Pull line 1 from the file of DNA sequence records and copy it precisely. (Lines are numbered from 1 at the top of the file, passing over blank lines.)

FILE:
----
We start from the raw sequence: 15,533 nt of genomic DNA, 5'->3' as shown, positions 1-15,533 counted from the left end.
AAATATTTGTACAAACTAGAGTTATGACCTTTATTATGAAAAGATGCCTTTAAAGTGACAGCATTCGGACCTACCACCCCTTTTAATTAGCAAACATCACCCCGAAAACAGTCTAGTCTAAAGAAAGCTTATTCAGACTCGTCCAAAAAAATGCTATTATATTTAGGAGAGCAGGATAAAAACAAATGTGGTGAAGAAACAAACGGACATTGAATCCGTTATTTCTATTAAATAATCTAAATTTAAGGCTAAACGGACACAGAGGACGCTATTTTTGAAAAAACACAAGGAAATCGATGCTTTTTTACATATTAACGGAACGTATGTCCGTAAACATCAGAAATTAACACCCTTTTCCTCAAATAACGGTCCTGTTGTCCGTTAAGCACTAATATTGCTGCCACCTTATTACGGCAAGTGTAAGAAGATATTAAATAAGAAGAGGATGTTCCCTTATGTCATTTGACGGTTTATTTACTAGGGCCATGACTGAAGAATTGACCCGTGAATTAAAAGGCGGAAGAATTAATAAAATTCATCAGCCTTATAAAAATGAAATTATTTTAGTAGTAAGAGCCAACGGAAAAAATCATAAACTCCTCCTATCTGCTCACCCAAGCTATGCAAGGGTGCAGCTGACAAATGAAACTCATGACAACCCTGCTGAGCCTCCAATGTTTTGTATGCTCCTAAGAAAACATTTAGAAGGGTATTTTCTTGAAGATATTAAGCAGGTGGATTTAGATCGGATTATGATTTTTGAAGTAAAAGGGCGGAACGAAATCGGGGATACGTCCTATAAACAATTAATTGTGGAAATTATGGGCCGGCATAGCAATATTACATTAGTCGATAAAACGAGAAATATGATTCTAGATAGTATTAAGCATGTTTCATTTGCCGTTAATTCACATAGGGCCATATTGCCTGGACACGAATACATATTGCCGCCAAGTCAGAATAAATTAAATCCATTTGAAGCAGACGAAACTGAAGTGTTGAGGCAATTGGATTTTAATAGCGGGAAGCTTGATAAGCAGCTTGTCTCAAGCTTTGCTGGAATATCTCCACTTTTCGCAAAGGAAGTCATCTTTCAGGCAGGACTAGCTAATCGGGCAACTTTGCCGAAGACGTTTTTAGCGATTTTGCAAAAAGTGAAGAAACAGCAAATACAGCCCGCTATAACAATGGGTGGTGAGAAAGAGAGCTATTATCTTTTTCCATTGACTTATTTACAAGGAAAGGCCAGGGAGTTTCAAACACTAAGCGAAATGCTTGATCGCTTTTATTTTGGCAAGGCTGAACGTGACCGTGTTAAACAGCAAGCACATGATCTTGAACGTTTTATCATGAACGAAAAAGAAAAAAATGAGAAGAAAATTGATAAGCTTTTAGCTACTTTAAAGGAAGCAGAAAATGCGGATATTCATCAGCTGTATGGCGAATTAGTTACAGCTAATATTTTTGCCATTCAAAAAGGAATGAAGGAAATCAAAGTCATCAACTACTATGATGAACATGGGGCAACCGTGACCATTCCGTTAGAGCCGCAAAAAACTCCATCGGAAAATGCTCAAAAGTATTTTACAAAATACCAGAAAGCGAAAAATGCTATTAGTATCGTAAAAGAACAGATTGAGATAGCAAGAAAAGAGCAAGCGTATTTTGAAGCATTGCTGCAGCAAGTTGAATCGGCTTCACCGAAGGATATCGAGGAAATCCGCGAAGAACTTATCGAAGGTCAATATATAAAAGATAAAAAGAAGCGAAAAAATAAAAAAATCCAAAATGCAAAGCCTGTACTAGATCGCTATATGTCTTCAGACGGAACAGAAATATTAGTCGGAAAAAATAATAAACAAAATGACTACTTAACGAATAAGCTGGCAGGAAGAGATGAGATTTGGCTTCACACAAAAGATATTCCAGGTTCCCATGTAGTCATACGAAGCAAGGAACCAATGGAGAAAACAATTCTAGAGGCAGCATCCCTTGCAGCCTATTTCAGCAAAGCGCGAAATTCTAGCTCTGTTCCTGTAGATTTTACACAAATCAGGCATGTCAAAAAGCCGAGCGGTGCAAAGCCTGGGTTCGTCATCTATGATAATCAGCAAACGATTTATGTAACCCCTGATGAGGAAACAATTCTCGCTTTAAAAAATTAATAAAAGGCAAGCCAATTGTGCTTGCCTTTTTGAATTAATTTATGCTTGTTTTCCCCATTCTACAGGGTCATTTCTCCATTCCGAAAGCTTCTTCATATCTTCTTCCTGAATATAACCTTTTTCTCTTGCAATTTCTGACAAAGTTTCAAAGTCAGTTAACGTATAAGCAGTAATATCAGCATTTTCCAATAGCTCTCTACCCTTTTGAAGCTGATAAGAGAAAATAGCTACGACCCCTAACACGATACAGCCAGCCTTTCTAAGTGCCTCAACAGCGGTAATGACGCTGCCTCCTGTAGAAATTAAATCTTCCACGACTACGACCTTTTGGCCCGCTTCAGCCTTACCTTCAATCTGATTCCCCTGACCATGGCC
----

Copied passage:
We start from the raw sequence: 15,533 nt of genomic DNA, 5'->3' as shown, positions 1-15,533 counted from the left end.